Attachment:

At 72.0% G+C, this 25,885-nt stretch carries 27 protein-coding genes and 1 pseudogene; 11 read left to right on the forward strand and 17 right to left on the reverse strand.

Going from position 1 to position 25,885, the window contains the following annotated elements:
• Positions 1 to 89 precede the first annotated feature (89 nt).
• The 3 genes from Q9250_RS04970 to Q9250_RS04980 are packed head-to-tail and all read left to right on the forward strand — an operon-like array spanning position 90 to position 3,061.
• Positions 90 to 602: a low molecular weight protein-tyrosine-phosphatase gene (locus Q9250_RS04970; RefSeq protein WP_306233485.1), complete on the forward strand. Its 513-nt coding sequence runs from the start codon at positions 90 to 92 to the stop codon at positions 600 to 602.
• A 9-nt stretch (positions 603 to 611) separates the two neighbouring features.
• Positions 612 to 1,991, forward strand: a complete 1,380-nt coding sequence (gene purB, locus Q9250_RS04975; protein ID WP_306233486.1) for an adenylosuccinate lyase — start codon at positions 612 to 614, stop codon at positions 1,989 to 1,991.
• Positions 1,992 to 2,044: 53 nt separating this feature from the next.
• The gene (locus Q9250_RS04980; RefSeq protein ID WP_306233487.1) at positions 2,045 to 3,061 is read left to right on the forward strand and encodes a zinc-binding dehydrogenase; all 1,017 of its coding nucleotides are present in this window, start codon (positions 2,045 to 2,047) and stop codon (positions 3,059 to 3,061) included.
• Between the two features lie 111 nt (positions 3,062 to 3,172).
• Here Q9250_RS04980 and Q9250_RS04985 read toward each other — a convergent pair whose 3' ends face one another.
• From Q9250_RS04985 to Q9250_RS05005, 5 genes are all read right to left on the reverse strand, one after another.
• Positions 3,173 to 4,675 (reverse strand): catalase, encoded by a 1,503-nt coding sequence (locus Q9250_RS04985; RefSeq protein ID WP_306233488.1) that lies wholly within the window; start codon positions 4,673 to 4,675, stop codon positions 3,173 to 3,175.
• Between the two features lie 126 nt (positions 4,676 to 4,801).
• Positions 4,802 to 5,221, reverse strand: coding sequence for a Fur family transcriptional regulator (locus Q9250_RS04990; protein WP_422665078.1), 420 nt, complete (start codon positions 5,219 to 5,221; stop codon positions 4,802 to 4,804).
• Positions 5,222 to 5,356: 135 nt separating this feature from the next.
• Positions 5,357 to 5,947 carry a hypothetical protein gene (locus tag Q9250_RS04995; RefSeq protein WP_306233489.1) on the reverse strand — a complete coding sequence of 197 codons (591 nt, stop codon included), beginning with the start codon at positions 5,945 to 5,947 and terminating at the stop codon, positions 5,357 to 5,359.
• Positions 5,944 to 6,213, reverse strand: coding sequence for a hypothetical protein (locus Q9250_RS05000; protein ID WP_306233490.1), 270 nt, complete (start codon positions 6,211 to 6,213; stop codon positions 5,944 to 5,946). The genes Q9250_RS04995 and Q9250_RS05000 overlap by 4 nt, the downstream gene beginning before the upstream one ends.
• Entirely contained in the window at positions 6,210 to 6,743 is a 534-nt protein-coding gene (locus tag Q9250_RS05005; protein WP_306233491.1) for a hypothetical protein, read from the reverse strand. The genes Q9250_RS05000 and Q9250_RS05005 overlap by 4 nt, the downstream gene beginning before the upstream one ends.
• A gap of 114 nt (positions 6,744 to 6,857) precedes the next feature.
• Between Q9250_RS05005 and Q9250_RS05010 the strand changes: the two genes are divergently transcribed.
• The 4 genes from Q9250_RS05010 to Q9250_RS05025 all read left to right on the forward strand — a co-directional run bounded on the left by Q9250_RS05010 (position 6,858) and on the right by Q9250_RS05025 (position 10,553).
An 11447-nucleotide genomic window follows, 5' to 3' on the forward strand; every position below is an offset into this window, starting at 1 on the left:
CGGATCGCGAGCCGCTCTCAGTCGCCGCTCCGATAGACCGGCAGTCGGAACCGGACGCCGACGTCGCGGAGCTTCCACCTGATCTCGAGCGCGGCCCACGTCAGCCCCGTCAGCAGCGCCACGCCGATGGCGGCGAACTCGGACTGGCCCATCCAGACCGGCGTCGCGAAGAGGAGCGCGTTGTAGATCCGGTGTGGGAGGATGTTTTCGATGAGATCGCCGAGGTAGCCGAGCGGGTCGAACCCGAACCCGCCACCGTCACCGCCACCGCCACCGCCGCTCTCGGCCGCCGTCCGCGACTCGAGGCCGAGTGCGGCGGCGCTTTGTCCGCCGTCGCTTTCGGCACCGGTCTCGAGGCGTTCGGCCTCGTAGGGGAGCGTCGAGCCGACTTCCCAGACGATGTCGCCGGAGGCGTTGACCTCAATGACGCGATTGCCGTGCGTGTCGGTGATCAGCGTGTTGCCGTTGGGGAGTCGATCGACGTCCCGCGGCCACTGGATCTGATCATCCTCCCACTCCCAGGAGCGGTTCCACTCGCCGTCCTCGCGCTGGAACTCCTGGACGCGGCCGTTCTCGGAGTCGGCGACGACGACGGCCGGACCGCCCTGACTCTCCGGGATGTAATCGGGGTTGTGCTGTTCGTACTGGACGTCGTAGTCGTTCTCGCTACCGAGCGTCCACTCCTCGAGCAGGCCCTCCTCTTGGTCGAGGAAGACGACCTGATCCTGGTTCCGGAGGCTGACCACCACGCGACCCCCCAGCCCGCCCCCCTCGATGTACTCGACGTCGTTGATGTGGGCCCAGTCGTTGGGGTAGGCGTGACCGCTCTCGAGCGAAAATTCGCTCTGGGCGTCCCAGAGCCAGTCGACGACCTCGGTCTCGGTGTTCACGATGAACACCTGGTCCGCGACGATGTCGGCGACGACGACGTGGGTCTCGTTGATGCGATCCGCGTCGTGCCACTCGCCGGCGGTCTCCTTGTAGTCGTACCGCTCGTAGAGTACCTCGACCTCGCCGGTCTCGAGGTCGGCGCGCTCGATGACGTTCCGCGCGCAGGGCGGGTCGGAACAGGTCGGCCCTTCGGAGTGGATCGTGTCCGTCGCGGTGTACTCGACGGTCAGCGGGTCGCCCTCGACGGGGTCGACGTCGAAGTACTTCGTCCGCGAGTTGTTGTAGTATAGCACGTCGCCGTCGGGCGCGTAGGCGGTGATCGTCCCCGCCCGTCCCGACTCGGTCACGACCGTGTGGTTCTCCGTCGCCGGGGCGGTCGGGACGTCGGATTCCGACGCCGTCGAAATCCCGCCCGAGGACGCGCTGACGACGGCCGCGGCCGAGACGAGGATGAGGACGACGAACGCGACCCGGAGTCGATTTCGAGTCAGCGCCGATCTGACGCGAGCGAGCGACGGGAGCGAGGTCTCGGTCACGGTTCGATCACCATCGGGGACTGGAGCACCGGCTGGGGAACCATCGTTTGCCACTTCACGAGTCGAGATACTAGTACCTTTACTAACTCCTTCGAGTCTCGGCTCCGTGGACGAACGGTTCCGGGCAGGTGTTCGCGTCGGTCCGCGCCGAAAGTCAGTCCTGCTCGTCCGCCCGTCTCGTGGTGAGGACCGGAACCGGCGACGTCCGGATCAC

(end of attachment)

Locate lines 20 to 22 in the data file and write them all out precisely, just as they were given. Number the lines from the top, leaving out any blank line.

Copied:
• A gap of 114 nt (positions 6,744 to 6,857) precedes the next feature.
• Between Q9250_RS05005 and Q9250_RS05010 the strand changes: the two genes are divergently transcribed.
• The 4 genes from Q9250_RS05010 to Q9250_RS05025 all read left to right on the forward strand — a co-directional run bounded on the left by Q9250_RS05010 (position 6,858) and on the right by Q9250_RS05025 (position 10,553).